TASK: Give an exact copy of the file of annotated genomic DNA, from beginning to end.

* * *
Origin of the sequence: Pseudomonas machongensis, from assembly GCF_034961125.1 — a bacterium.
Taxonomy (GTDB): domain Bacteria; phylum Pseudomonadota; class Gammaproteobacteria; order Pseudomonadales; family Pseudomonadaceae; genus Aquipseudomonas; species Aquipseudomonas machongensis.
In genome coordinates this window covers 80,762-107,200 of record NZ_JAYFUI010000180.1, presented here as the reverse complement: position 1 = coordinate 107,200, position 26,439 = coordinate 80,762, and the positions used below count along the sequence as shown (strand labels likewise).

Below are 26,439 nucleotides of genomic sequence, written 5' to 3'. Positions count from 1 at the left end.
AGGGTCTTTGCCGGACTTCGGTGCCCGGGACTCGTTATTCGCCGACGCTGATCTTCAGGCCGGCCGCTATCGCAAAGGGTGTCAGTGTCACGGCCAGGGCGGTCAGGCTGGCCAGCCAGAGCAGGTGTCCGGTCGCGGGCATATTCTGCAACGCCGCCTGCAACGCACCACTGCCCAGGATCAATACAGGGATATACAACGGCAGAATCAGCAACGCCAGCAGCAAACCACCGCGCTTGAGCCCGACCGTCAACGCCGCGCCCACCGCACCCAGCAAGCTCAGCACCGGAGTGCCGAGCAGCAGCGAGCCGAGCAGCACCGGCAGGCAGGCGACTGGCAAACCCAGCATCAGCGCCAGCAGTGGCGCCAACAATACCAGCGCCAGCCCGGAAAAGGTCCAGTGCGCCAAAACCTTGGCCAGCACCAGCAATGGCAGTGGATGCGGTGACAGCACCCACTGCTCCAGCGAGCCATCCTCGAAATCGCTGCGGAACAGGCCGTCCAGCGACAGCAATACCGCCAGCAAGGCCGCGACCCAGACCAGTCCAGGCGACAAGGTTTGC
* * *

Origin of the sequence: Pseudomonas machongensis, from assembly GCF_034961125.1 — a bacterium.
Taxonomy (GTDB): domain Bacteria; phylum Pseudomonadota; class Gammaproteobacteria; order Pseudomonadales; family Pseudomonadaceae; genus Aquipseudomonas; species Aquipseudomonas machongensis.
In genome coordinates this window covers 80,762-107,200 of record NZ_JAYFUI010000180.1, presented here as the reverse complement: position 1 = coordinate 107,200, position 26,439 = coordinate 80,762, and the positions used below count along the sequence as shown (strand labels likewise).

Below are 26,439 nucleotides of genomic sequence, written 5' to 3'. Positions count from 1 at the left end.
AGGGTCTTTGCCGGACTTCGGTGCCCGGGACTCGTTATTCGCCGACGCTGATCTTCAGGCCGGCCGCTATCGCAAAGGGTGTCAGTGTCACGGCCAGGGCGGTCAGGCTGGCCAGCCAGAGCAGGTGTCCGGTCGCGGGCATATTCTGCAACGCCGCCTGCAACGCACCACTGCCCAGGATCAATACAGGGATATACAACGGCAGAATCAGCAACGCCAGCAGCAAACCACCGCGCTTGAGCCCGACCGTCAACGCCGCGCCCACCGCACCCAGCAAGCTCAGCACCGGAGTGCCGAGCAGCAGCGAGCCGAGCAGCACCGGCAGGCAGGCGACTGGCAAACCCAGCATCAGCGCCAGCAGTGGCGCCAACAATACCAGCGCCAGCCCGGAAAAGGTCCAGTGCGCCAAAACCTTGGCCAGCACCAGCAATGGCAGTGGATGCGGTGACAGCACCCACTGCTCCAGCGAGCCATCCTCGAAATCGCTGCGGAACAGGCCGTCCAGCGACAGCAATACCGCCAGCAAGGCCGCGACCCAGACCAGTCCAGGCGACAAGGTTTGC